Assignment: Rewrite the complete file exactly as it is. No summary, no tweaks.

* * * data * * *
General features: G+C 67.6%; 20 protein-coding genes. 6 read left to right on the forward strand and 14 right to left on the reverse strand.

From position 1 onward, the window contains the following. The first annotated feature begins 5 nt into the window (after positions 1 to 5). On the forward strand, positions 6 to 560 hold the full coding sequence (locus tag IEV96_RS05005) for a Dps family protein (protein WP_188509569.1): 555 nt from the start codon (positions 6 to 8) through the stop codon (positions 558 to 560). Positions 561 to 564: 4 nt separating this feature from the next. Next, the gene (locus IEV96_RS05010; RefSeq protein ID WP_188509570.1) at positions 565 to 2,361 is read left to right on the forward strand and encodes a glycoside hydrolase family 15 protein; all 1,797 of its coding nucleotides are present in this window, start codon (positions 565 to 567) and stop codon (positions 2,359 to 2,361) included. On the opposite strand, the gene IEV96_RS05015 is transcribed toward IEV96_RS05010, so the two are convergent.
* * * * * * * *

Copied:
General features: G+C 67.6%; 20 protein-coding genes. 6 read left to right on the forward strand and 14 right to left on the reverse strand.

From position 1 onward, the window contains the following. The first annotated feature begins 5 nt into the window (after positions 1 to 5). On the forward strand, positions 6 to 560 hold the full coding sequence (locus tag IEV96_RS05005) for a Dps family protein (protein WP_188509569.1): 555 nt from the start codon (positions 6 to 8) through the stop codon (positions 558 to 560). Positions 561 to 564: 4 nt separating this feature from the next. Next, the gene (locus IEV96_RS05010; RefSeq protein ID WP_188509570.1) at positions 565 to 2,361 is read left to right on the forward strand and encodes a glycoside hydrolase family 15 protein; all 1,797 of its coding nucleotides are present in this window, start codon (positions 565 to 567) and stop codon (positions 2,359 to 2,361) included. On the opposite strand, the gene IEV96_RS05015 is transcribed toward IEV96_RS05010, so the two are convergent.